Friday, January 29, 2010

Magic Spells - Spell Improvements

The last Spirit of Greyhawk post covered both the Basic Properties of Spells and a look at the three categories of Spell powers. This post lists out the Spell Improvements that are currently available when designing spells. Most of these should look familiar as Improvements from Spirit of the Century.

Unless otherwise stated, each Spell Improvement increases the casting difficulty by +1.

NOTE: As this list shares much in common with creating magic items, my hope is that the list will effectively serve as Improvements for spell as well as for magic item creation.

Additional Compels

Caster can trigger free compels more than once. NOTE: This may need some review with respect to the treatment of "fragile" aspects.

Alternate Useage

Alternate Useage has the ability to allow skills to function more like you would expect in the High Fantasy genre.

Example: While the Power of a Healing spell might be to allow someone to use their Magic Skill instead of Physik skill, this Improvement would be needed to avoid any physical restrictions on time required for healing, maximums, or other non-magic things like requiring bandages and whatnot.


ERRATA: This entry was changed slightly--the original post had an important note left out.

This improvement allows the benefactor of the magical effect to be considered as having a weapon of some kind. It is important to note that this is different from being able to cause damage. If you are considered as being "Armed", you could also use the weapon to defend.

So damaging spells DO NOT allow that opportunity unless you have this advantage. So the benefactor gains the ability to attack, or to allow its possessor to attack, with Melee or Missile as if he/it possessed a weapon of some kind. Examples include a scarf that can be used as a whip, a potion that imbues the wearer's hands with supernatural hardness, or a spell that creates a sword of fire.


Target is granted armor-like protection. How that's expressed is up the spell (and potentially spell aspects).

+1 = Light Armor
+2 = Medium Armor
+3 = Heavy Armor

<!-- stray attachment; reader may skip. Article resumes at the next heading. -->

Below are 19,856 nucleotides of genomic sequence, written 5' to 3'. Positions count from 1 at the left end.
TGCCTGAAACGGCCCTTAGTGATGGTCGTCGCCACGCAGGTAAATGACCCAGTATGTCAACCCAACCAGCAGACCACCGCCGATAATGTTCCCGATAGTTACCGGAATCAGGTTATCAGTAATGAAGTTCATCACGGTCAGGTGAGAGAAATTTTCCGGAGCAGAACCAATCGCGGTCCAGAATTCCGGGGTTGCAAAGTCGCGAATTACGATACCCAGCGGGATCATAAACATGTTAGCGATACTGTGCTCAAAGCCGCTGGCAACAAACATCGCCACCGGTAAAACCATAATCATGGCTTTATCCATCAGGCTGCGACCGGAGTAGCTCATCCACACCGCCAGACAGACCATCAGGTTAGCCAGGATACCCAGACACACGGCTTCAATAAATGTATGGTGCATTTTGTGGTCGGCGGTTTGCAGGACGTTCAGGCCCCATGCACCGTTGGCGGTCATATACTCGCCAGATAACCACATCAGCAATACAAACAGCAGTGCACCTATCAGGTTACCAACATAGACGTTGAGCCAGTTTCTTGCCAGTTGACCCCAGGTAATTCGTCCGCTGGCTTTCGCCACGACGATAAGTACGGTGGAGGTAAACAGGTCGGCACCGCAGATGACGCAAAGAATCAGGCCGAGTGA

Aspect Addition

Add an Aspect to the target.

Normally, the aspect will be "fragile" (i.e., can only be tagged once) for a +1 on the difficulty. The aspect can be upgraded to "sticky" (can be tagged multiple times) for the duration of the spell for an additional +1 on the difficulty.

Normally Spell aspects last only as long as a spell's duration, in order to allow for negation-related effects. In other words, if you want to cast a permanent aspect addition, you would likely need a permanent duration spell. However this would be open to a certain amount of interpretation.

Here are some examples:

  • "Aspect: Flying" on a spell of magical flight would last as long as the spell's duration (A sticky aspect).
  • "Aspect: Prone" lasts until the target gets up (A fragile aspect)
  • "Aspect: Target on Fire" granted via an instantaneous spell like Fireball might last longer than the spell itself, though actions could be taken to remove it. (A fragile aspect, that might last much longer than the Fireball's "instantaneous" duration.)


The spell has some manner of sentience and is able to act independent of the caster in a very limited fashion. Often, this means that the spell gains a skill, the rating of which is equal to the total number of effects the spell possesses. This effect can be taken multiple times to either bump up a single skill or acquire new ones. How this all shakes out depends greatly on the item in question, but odds are only mental skills will be appropriate.